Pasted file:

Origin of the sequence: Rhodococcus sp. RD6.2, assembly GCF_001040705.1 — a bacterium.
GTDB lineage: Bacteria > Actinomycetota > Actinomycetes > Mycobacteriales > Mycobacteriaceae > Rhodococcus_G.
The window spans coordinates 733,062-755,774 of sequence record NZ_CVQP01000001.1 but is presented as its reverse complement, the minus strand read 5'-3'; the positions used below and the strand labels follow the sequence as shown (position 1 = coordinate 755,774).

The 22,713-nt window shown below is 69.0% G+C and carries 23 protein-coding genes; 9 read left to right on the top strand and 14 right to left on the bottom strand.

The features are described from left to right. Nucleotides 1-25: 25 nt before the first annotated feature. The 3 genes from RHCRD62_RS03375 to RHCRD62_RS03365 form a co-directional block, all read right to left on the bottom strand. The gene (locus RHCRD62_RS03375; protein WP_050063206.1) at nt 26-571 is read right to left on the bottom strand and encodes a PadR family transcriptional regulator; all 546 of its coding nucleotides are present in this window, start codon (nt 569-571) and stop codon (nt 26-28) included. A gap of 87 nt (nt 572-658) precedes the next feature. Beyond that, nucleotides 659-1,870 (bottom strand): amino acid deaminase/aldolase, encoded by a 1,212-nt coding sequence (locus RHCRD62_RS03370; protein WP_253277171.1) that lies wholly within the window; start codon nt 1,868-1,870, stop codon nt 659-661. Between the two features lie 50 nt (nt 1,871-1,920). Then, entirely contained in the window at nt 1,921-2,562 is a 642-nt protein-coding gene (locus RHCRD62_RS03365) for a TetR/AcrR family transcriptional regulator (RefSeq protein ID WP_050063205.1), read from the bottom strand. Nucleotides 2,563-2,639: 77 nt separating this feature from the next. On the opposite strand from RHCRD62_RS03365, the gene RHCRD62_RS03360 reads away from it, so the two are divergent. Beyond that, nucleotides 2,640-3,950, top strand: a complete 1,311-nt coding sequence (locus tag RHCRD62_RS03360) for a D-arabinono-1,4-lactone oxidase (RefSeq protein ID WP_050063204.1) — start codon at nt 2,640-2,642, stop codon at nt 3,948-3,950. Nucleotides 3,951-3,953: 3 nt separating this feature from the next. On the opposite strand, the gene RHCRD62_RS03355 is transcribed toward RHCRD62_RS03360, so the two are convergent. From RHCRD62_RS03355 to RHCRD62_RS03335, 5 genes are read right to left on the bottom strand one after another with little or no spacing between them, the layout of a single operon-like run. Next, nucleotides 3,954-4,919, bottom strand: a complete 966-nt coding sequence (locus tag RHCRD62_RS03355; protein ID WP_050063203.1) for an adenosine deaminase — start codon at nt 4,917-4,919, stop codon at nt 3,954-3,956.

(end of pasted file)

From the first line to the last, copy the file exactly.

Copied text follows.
Origin of the sequence: Rhodococcus sp. RD6.2, assembly GCF_001040705.1 — a bacterium.
GTDB lineage: Bacteria > Actinomycetota > Actinomycetes > Mycobacteriales > Mycobacteriaceae > Rhodococcus_G.
The window spans coordinates 733,062-755,774 of sequence record NZ_CVQP01000001.1 but is presented as its reverse complement, the minus strand read 5'-3'; the positions used below and the strand labels follow the sequence as shown (position 1 = coordinate 755,774).

The 22,713-nt window shown below is 69.0% G+C and carries 23 protein-coding genes; 9 read left to right on the top strand and 14 right to left on the bottom strand.

The features are described from left to right. Nucleotides 1-25: 25 nt before the first annotated feature. The 3 genes from RHCRD62_RS03375 to RHCRD62_RS03365 form a co-directional block, all read right to left on the bottom strand. The gene (locus RHCRD62_RS03375; protein WP_050063206.1) at nt 26-571 is read right to left on the bottom strand and encodes a PadR family transcriptional regulator; all 546 of its coding nucleotides are present in this window, start codon (nt 569-571) and stop codon (nt 26-28) included. A gap of 87 nt (nt 572-658) precedes the next feature. Beyond that, nucleotides 659-1,870 (bottom strand): amino acid deaminase/aldolase, encoded by a 1,212-nt coding sequence (locus RHCRD62_RS03370; protein WP_253277171.1) that lies wholly within the window; start codon nt 1,868-1,870, stop codon nt 659-661. Between the two features lie 50 nt (nt 1,871-1,920). Then, entirely contained in the window at nt 1,921-2,562 is a 642-nt protein-coding gene (locus RHCRD62_RS03365) for a TetR/AcrR family transcriptional regulator (RefSeq protein ID WP_050063205.1), read from the bottom strand. Nucleotides 2,563-2,639: 77 nt separating this feature from the next. On the opposite strand from RHCRD62_RS03365, the gene RHCRD62_RS03360 reads away from it, so the two are divergent. Beyond that, nucleotides 2,640-3,950, top strand: a complete 1,311-nt coding sequence (locus tag RHCRD62_RS03360) for a D-arabinono-1,4-lactone oxidase (RefSeq protein ID WP_050063204.1) — start codon at nt 2,640-2,642, stop codon at nt 3,948-3,950. Nucleotides 3,951-3,953: 3 nt separating this feature from the next. On the opposite strand, the gene RHCRD62_RS03355 is transcribed toward RHCRD62_RS03360, so the two are convergent. From RHCRD62_RS03355 to RHCRD62_RS03335, 5 genes are read right to left on the bottom strand one after another with little or no spacing between them, the layout of a single operon-like run. Next, nucleotides 3,954-4,919, bottom strand: a complete 966-nt coding sequence (locus tag RHCRD62_RS03355; protein ID WP_050063203.1) for an adenosine deaminase — start codon at nt 4,917-4,919, stop codon at nt 3,954-3,956.